A child who has a cough, mild fever, and runny nose probably has a common cold. But coughs with a fever of 102? Fahrenheit (39? Celsius) or higher can mean pneumonia, particularly if a child is listless and breathing fast. In this case, call your doctor immediately.

Cough With Vomiting

Kids often cough so much that it triggers their gag reflex, making them throw up. Usually, this is not cause for alarm unless the vomiting persists. Also, a child who has a cough with a cold or an asthma flare-up may throw up if lots of mucus drains into the stomach and causes nausea.

Persistent Cough

Coughs caused by colds can last weeks, especially if your child has one cold right after another. Asthma, allergies, or a chronic infection in the sinuses or breathing passages might also be responsible for these persistent coughs. If the cough lasts for 3 weeks, notify your doctor.

When to Call the Doctor

Most childhood coughs are nothing to be concerned about. However, consult a doctor if your child:

  • has trouble breathing or is working hard to breathe
  • is breathing more quickly than usual
  • has a blue or dusky color to the lips, face, or tongue
  • has a high fever (particularly in a young infant or in the absence of congestion or a runny nose; contact your doctor for any fever in an infant younger than 3 months)
  • is an infant (3 months old or younger) who has been coughing for more than a few hours
  • makes a "whooping" sound when she breathes after coughing
  • is coughing up blood
  • has stridor when inhaling
  • has wheezing when exhaling (unless you already have home asthma management instructions from your doctor)
  • is listless or cranky
Professional Treatment

One of the best ways to diagnose a cough is by listening. Your doctor will determine how to treat your child based in part on what the cough sounds like.

Because the majority of respiratory illnesses are caused by viruses, doctors typically do not prescribe antibiotics for coughs. If some kind of bacterial infection is suspected, the doctor will probably prescribe antibiotics. Some coughing-related illnesses just need to run their course.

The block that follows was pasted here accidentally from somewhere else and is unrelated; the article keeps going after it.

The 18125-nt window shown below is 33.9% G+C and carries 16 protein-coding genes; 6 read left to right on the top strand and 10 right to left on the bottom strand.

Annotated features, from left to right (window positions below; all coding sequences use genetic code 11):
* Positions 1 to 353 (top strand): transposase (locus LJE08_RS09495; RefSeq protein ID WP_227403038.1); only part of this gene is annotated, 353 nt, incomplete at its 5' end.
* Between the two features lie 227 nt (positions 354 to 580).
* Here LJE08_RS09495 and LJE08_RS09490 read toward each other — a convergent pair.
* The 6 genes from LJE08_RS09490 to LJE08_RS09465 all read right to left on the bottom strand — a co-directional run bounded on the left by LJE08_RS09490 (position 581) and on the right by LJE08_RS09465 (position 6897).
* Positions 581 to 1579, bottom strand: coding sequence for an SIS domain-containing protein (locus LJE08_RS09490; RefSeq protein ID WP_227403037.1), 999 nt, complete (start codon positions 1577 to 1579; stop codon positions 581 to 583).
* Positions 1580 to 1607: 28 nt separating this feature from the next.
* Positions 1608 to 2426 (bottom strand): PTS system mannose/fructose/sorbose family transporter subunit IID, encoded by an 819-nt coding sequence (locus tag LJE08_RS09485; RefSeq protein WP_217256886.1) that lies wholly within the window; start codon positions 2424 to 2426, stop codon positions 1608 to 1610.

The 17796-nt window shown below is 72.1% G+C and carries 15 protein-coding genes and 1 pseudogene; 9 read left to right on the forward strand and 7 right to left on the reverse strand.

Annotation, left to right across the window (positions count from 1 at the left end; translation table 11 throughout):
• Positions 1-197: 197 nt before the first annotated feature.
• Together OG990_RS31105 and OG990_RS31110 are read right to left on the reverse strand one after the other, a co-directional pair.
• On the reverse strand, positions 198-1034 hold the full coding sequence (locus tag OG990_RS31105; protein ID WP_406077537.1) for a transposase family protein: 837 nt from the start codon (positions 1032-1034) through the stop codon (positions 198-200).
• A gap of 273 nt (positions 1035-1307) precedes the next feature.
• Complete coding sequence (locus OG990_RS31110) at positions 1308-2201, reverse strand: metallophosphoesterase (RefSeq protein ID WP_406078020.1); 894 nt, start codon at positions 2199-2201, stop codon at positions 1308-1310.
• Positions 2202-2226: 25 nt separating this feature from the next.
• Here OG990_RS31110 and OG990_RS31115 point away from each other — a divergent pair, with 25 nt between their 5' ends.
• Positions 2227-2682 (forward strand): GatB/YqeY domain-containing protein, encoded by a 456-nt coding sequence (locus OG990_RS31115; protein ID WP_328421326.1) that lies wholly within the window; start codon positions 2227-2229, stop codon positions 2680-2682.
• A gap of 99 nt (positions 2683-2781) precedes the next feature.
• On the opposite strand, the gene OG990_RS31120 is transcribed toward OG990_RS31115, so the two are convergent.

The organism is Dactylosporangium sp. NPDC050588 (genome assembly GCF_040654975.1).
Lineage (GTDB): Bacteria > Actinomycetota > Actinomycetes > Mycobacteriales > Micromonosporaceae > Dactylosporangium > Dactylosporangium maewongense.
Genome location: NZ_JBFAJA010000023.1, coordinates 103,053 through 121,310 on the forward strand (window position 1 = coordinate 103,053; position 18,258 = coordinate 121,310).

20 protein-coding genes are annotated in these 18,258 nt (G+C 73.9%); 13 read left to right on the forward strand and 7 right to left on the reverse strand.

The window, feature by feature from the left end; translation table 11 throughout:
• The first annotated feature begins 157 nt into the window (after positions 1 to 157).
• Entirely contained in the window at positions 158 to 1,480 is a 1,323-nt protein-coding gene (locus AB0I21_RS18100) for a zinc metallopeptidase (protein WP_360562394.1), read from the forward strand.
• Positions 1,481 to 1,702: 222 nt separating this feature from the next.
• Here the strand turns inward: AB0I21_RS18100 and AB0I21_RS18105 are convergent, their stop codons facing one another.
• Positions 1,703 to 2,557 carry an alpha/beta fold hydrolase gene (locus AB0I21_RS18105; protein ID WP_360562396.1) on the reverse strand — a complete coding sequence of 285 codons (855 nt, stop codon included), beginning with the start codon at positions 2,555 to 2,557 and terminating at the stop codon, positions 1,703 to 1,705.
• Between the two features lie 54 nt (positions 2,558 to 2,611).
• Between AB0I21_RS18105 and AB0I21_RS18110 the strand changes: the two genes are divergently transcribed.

Unless your child's cough is preventing sleep, cough medicines are usually unnecessary. If you do choose to use an over-the-counter (OTC) cough suppressant, consult the doctor to be sure that the dose is correct since all medications can have side effects and, in some cases, can even be dangerous for infants and young children.

Home Treatment

Home treatments should never take the place of consulting your doctor for any of the conditions listed above, but you can help make your child more comfortable:

  • If your child has asthma, make sure you have received asthma-management instructions from your doctor. Monitor progress carefully during a flare-up and give asthma medicines according to the doctor's instructions.
  • Take a child who wakes up with a "barky" or "croupy" cough in the middle of the night into the bathroom, close the door, and let the shower run on hot for several minutes. After the room steams up, sit in the bathroom with your child for about 20 minutes. The steam should help ease breathing. Try reading a book together to pass the time.
  • A cool-mist humidifier in your child's bedroom might help with sleep.
  • Cool beverages like juice can be soothing; avoid carbonated or citrus drinks, however, because they can be painful on raw areas.
  • You should not give your child (especially a baby or toddler) OTC cough medicine without specific instructions to do so from your doctor.
  • Cough drops, which are fine for older kids, are a choking hazard for young kids. It's best to avoid them unless your doctor says that they are safe for your child.

Reviewed by: Aaron S. Chidekel, MD
Date reviewed: October 2005
Originally reviewed by: Steven Dowshen, MD